Creating learning opportunities by taking advantage of our age diverse workforce
In an organisational context where four generations with significantly different profiles and ambitions coexist, Sonae MC, the food retail branch of Sonae Group, felt the need to leverage the value of this age diversity by bringing together employees of different ages in a mentoring relationship so that they can know each other better, while sharing their life experiences and knowledge. With that in mind, the Reverse Mentoring Programme was designed and rolled out.
What did you want to achieve?
The Reverse Mentoring programme aims to bring leaders and young people together, creating intergenerational value by building bridges through debate and mutual learning on topics that leverage Sonae MC’s cultural transformation.
As part of the programme, the younger generation takes over as mentors and leaders as mentees, in a reverted mentorship. During this time, mentors share their points of view on issues such as technology, the impact that diversity and inclusion has on decision-making processes and discuss the generational gap with their mentees.
What did you do?
Sonae MC kicked the programme off with open sessions to present and explain the initiative. During these sessions, mentors and mentees were paired up according to some criteria: mentors should be up to 30 years old and mentees shoud be part of the top management layer.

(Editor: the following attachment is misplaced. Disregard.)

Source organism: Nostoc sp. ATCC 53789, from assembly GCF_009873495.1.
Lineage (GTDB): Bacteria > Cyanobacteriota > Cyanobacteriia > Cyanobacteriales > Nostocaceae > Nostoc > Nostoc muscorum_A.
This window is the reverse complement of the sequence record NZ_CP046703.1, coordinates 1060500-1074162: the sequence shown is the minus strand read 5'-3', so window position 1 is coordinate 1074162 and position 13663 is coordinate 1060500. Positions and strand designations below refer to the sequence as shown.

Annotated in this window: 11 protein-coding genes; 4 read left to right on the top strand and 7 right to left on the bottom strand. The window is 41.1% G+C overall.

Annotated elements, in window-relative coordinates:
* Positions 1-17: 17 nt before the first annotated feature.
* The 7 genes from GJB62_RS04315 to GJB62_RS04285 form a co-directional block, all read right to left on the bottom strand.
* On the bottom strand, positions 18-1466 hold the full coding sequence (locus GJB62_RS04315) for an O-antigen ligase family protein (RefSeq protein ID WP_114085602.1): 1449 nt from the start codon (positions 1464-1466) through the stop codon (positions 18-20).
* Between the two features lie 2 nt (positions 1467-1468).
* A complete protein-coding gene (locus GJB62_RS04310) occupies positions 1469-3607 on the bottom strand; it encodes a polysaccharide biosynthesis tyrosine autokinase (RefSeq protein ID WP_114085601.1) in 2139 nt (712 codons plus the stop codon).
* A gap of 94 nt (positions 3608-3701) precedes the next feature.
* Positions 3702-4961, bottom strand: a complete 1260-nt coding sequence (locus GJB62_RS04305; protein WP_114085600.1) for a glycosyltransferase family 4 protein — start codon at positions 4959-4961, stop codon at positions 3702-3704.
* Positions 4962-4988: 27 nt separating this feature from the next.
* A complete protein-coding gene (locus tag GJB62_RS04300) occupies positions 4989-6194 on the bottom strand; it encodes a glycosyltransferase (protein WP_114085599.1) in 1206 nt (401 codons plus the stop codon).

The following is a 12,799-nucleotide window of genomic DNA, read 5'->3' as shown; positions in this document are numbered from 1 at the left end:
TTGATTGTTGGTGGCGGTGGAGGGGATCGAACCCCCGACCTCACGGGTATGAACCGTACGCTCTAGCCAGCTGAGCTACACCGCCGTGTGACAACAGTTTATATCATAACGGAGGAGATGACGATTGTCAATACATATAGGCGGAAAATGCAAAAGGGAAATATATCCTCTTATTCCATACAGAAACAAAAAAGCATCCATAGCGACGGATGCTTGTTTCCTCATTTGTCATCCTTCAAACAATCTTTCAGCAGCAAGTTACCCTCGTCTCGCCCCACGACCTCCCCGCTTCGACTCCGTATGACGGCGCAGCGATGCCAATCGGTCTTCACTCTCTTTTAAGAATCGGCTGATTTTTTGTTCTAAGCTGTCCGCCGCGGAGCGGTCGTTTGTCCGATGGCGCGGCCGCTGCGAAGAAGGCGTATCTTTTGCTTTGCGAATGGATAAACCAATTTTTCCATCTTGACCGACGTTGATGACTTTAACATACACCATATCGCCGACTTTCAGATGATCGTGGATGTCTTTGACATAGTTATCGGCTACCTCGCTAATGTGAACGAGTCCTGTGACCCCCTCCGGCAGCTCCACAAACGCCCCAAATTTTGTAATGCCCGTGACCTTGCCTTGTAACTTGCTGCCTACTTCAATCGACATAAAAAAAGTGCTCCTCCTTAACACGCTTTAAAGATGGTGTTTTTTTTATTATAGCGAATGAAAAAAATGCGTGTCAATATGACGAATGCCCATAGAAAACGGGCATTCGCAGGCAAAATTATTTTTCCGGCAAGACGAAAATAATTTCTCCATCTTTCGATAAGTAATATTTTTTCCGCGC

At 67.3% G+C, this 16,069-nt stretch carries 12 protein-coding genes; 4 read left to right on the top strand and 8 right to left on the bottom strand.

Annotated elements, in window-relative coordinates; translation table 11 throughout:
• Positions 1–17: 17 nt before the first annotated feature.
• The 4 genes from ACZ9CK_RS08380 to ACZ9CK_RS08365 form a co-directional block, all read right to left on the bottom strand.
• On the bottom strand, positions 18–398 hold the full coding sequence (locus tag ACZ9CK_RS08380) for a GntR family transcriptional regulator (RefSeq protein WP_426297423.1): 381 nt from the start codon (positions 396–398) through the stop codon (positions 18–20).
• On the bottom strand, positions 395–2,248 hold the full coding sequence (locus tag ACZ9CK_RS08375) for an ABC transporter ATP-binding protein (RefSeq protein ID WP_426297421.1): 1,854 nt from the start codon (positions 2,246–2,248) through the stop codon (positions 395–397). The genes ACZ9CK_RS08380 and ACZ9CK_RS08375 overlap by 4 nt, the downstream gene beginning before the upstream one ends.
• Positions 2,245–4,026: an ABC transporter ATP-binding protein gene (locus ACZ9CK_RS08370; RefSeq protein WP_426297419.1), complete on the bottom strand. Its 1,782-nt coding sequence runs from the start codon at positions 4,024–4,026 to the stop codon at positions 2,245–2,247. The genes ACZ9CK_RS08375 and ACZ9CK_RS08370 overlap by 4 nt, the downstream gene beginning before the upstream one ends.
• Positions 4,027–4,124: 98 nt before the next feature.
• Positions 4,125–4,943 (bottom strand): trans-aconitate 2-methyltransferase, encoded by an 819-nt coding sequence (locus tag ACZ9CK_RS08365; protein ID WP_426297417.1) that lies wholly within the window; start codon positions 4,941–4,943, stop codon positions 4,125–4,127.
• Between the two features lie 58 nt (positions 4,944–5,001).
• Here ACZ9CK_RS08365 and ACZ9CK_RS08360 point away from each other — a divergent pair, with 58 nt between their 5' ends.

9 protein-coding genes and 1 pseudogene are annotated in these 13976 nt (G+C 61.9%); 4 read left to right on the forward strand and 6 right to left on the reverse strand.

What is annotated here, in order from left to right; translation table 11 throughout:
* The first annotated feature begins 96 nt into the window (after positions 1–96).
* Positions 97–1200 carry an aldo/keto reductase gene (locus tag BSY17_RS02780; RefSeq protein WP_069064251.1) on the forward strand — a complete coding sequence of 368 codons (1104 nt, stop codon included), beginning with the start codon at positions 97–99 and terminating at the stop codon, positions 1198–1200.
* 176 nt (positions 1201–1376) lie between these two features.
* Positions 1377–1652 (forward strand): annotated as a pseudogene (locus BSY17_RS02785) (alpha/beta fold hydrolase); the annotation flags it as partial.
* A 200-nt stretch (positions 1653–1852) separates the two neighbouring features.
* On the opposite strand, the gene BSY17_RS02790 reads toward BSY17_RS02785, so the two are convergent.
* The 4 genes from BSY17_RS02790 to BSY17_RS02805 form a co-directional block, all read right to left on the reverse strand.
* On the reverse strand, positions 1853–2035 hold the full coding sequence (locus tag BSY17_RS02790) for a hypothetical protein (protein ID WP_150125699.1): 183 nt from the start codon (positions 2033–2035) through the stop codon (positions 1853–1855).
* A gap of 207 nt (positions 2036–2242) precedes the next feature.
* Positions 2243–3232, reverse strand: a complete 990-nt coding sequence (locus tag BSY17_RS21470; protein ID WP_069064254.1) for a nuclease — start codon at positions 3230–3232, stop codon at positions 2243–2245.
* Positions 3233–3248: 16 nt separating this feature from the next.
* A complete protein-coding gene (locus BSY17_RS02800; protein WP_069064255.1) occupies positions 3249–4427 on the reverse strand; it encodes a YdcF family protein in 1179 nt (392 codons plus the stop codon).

Those that were interested in participating were asked about their skills and preferences. With this in mind, the pairs were created through a matching process. Mentors and mentees signed a commitment letter and received a Mentor/Mentee guide to help them through the journey. A learning platform managed the programme and ensured everyone was aligned.
During the programme, challenges were set in order to foster participants’ engagement. After six months, the pairs were brought together to receive their feedback, hear about their experiences and key learnings and identify strengths and areas to improve for future editions. A survey was launched to collect feedback from participants and assess whether the programme had succeeded in accomplishing the goals we defined at the start of the programme.
What are the results so far?
Launched in February 2019, the first edition comprised of 117 participants; 63 mentors and 54 mentees aged from 23 to 59 years old.
What have you learned?
The feedback collected was extremely important, helping to identify strengths and areas to improve in future editions. For example:
- Cultural transformation: Participants agreed that the objective of bringing together different generations was fully accomplished and helped promote a culture of greater proximity and informality.
- Mutual learning: Participants felt that the knowledge shared during the sessions was helpful for their job and has contributed to their personal development.
- Digital agility and innovation: A harder goal to achieve and an opportunity to develop in future editions. Most participants did not feel a significant increase in technological savviness.